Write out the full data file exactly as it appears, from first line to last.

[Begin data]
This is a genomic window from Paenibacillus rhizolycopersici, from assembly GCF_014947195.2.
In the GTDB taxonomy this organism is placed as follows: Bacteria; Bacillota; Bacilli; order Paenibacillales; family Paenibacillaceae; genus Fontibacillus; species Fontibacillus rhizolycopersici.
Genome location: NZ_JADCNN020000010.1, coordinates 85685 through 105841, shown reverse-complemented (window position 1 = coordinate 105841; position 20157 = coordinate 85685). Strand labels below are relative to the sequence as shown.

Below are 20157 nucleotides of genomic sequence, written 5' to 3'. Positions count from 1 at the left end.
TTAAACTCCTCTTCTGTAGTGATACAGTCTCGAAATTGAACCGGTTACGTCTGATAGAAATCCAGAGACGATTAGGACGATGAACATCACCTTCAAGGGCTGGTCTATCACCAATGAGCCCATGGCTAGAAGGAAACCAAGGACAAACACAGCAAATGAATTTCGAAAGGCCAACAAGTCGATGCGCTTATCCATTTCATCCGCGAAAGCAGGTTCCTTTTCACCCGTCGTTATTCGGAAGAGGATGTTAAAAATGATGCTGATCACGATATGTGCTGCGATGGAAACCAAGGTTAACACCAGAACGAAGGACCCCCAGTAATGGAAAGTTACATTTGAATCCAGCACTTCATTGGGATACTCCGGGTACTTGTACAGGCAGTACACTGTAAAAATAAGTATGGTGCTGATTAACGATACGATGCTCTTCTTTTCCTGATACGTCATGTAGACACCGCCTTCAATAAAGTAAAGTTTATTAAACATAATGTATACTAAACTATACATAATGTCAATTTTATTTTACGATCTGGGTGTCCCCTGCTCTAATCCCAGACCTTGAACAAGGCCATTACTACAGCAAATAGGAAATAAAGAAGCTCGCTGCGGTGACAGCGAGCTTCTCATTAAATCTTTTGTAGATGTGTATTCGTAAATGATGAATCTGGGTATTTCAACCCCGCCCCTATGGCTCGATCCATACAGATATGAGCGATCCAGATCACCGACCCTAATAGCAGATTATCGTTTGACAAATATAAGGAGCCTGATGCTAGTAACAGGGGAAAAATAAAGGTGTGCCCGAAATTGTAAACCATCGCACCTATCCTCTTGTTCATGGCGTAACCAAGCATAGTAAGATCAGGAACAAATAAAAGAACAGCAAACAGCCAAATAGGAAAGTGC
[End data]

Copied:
This is a genomic window from Paenibacillus rhizolycopersici, from assembly GCF_014947195.2.
In the GTDB taxonomy this organism is placed as follows: Bacteria; Bacillota; Bacilli; order Paenibacillales; family Paenibacillaceae; genus Fontibacillus; species Fontibacillus rhizolycopersici.
Genome location: NZ_JADCNN020000010.1, coordinates 85685 through 105841, shown reverse-complemented (window position 1 = coordinate 105841; position 20157 = coordinate 85685). Strand labels below are relative to the sequence as shown.

Below are 20157 nucleotides of genomic sequence, written 5' to 3'. Positions count from 1 at the left end.
TTAAACTCCTCTTCTGTAGTGATACAGTCTCGAAATTGAACCGGTTACGTCTGATAGAAATCCAGAGACGATTAGGACGATGAACATCACCTTCAAGGGCTGGTCTATCACCAATGAGCCCATGGCTAGAAGGAAACCAAGGACAAACACAGCAAATGAATTTCGAAAGGCCAACAAGTCGATGCGCTTATCCATTTCATCCGCGAAAGCAGGTTCCTTTTCACCCGTCGTTATTCGGAAGAGGATGTTAAAAATGATGCTGATCACGATATGTGCTGCGATGGAAACCAAGGTTAACACCAGAACGAAGGACCCCCAGTAATGGAAAGTTACATTTGAATCCAGCACTTCATTGGGATACTCCGGGTACTTGTACAGGCAGTACACTGTAAAAATAAGTATGGTGCTGATTAACGATACGATGCTCTTCTTTTCCTGATACGTCATGTAGACACCGCCTTCAATAAAGTAAAGTTTATTAAACATAATGTATACTAAACTATACATAATGTCAATTTTATTTTACGATCTGGGTGTCCCCTGCTCTAATCCCAGACCTTGAACAAGGCCATTACTACAGCAAATAGGAAATAAAGAAGCTCGCTGCGGTGACAGCGAGCTTCTCATTAAATCTTTTGTAGATGTGTATTCGTAAATGATGAATCTGGGTATTTCAACCCCGCCCCTATGGCTCGATCCATACAGATATGAGCGATCCAGATCACCGACCCTAATAGCAGATTATCGTTTGACAAATATAAGGAGCCTGATGCTAGTAACAGGGGAAAAATAAAGGTGTGCCCGAAATTGTAAACCATCGCACCTATCCTCTTGTTCATGGCGTAACCAAGCATAGTAAGATCAGGAACAAATAAAAGAACAGCAAACAGCCAAATAGGAAAGTGC